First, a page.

Dear Readers,

If you are reading this text, that means that you are on the old version of my blog. I have changed platforms and am now using Wordpress. You can find the updated version of my site at:

www.theshoesnobblog.com

Sincerely,

Justin, "The Shoe Snob"

Monday, July 25, 2011

Shoes -- Part 2: Style Names & Terminology -- Derby's, Monk Straps & Others











With the second installment of 'Style Names & Terminology,' I will finish off laced shoes and monkstraps, before getting onto loafers and boots. As I mentioned the majority of oxford styles (or closed-lacing shoes) in Part 1, it is now time to introduce their counterparts and show the open-lacing models, as well as some of the other styles that I forgot. Enjoy!

Derby (Darby in England) AKA Blucher AKA Gibson (far less known): 

As you can see above, I started with what I believe is the most iconic derby in shoe history. And even though the model is not that old, once you see it, you know instantly who it is made by, as it was the first to start this two-eyed trend in derby history. This model that I am referring to, above, is made by Pierre Corthay and is called 'Arca.' Now derbies come in all shapes and designs, most of which, at least in my mind, take form within the more casual side of the footwear industry, as they are not as dressy as their counterpart, the oxford. This could be why I am so drawn to the model above, as it's cleanliness gave it a dress feel that most derbies just don't seem to possess. 














Top Left: Edward Green; Top Right: Gaziano & Girling
Bottom Left: Berluti; Bottom Right: Corthay

It is my general belief that the more eyelets (the holes punched for the laces) that a derby has, the more casual that it becomes. Something about the extended facing part of the quarter, just makes it look so much more cluttered and therefore less elegant, as opposed to the single eyelet plain-toe by Berluti, above left. To me, that is just as elegant, if not more, than a whole-cut oxford. The extension of the vamp leading almost up to the ankle, just gives off such a beautiful look. As you can see here, I went on the extreme of both ends, showing a 5 eye and a 1 eye derby, where I believe that you will find the majority of dress derbies will have 3 eyelets. And speaking of eyelets, I know that many people have a hard time knowing what shoe lace length to get for their shoes. So here is your model:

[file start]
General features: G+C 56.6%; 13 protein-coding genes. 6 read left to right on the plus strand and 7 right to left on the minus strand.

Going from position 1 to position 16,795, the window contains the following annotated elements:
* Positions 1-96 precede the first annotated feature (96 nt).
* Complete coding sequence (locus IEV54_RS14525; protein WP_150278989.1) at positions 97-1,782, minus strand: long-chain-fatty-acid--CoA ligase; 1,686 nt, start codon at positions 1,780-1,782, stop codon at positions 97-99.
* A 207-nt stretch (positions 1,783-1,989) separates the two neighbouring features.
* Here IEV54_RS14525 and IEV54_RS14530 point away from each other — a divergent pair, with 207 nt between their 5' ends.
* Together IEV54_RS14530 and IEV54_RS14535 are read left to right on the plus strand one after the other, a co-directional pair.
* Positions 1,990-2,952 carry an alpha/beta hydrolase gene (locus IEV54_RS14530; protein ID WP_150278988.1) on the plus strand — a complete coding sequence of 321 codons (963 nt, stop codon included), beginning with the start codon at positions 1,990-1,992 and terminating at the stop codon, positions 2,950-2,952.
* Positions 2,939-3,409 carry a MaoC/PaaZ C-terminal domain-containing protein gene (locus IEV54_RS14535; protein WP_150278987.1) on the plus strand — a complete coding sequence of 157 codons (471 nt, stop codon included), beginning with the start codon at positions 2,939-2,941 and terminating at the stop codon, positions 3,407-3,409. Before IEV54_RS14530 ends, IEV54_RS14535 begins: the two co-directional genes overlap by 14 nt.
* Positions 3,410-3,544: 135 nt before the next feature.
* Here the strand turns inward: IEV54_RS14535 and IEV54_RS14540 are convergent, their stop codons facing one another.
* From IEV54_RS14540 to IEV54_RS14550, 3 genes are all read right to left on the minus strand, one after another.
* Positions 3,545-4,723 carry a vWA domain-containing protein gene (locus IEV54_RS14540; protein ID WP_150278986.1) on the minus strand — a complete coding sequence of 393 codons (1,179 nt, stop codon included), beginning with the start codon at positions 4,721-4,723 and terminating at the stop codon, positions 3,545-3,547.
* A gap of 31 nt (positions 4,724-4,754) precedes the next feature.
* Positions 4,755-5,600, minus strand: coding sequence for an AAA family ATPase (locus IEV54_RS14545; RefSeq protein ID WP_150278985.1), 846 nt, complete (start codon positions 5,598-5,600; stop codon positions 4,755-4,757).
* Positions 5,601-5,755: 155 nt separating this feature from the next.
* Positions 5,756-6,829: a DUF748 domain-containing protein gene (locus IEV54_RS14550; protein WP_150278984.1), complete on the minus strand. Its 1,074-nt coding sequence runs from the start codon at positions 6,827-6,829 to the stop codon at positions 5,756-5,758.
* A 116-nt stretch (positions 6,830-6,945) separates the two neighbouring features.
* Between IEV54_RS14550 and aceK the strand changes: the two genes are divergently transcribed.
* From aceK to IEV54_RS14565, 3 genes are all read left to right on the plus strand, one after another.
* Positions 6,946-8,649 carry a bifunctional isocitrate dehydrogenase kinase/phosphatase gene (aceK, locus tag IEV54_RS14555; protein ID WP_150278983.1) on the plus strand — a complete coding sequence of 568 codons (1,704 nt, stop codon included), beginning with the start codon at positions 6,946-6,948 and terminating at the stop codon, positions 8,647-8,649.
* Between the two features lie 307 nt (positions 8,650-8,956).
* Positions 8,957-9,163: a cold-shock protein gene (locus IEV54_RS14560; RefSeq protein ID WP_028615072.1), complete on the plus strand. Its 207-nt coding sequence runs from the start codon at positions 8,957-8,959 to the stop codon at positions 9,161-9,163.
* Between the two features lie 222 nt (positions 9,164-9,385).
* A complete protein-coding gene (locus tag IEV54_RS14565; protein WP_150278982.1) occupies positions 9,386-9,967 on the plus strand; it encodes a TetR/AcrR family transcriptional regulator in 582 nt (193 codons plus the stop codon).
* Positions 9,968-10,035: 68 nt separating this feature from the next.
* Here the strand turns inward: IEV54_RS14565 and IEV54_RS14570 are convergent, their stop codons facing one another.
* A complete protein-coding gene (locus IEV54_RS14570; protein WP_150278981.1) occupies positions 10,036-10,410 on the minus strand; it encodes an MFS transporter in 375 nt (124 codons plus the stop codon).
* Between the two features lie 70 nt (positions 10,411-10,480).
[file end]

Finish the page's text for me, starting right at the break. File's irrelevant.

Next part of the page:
27-30 inch laces (67.5-75 cm) = 3-4 eyelets in shoe;    36 inches (90 cm) = 5-6 eyelets in shoe

Monk Straps:

Monk straps are the shoe style that I have not taken fully advantage of, and of which I desperately need to. I don't know why I don't own more because I really really like them, all of them, even the triple monk straps (see below). I particularly like this model, above, one that I believe was popularized by John Lobb. Having that galosh-like quality about it, it poses as a elegant alternative to the oxford. Many people will disagree, believing that the metal buckles take away from it's elegance, but in my opinion, it's quite the contrary, where I see laces as posing a bigger threat to elegance. That's not to say that I believe that loafers are the most elegant, as they have no laces, but between this side buckle monk strap and it's galosh-like counterpart oxford, I believe that this takes the cookie for being dressier. However, it is generally regarded (by most) that monk straps sit in middle of oxfords and derbies when it comes to the scale of dress appeal.












Single Monk At Very Top: Aubercy
Top Left & Middle Two: Bestetti
Top Right: Gaziano & Girling
Bottom Picture: Imai Hiroki

Spectators (Co-Respondents in England) AKA Two Tone's:


This style of shoe fits many different looks, color combinations and designs. Most likely, when you think about a spectator you probably picture the Barker Black golf shoe below, as this is something that I feel like is driven into the minds of people in the States. But for me, a spectator or co-respondent is a shoe that has two contrasting colors and/or even contrasting materials, say for instance leather and suede, such as the Gaziano & Girling below. This is a style that I am definitely no stranger to, as I love the mixture of colors, hence my infatuation with saddle shoes and galosh styles with opposing colors.

The spectator, according to Wikipedia, was claimed to be invented as a cricket shoe, by none other than John Lobb. The height of it's popularity grew until about the 20's & 30's, where it was a mainstream shoe, even worn by the likes of my sartorial role model, Fred Astaire. To this day, it's a model that remains in the seasonal line up, whether Church's, Crockett & Jones, Allen Edmonds or some other classic shoe brand is releasing it's latest model. And while I do own one of the classic full-brogue spectators, I prefer two-toned shoes in different manners, such as saddles, galosh styles and anything with multiple materials. Well that is it for this week. Stay tuned next week for all of the different types of loafers, there are many!


-Justin, "The Shoe Snob"



















1st Row (Both): Gaziano & Girling
2nd Row (Left to Right): Edward Green; Barker Black
3rd Row (Both): Jan Kielman
4th Row (L to R): Stefano Bemer; Imai Hiroki

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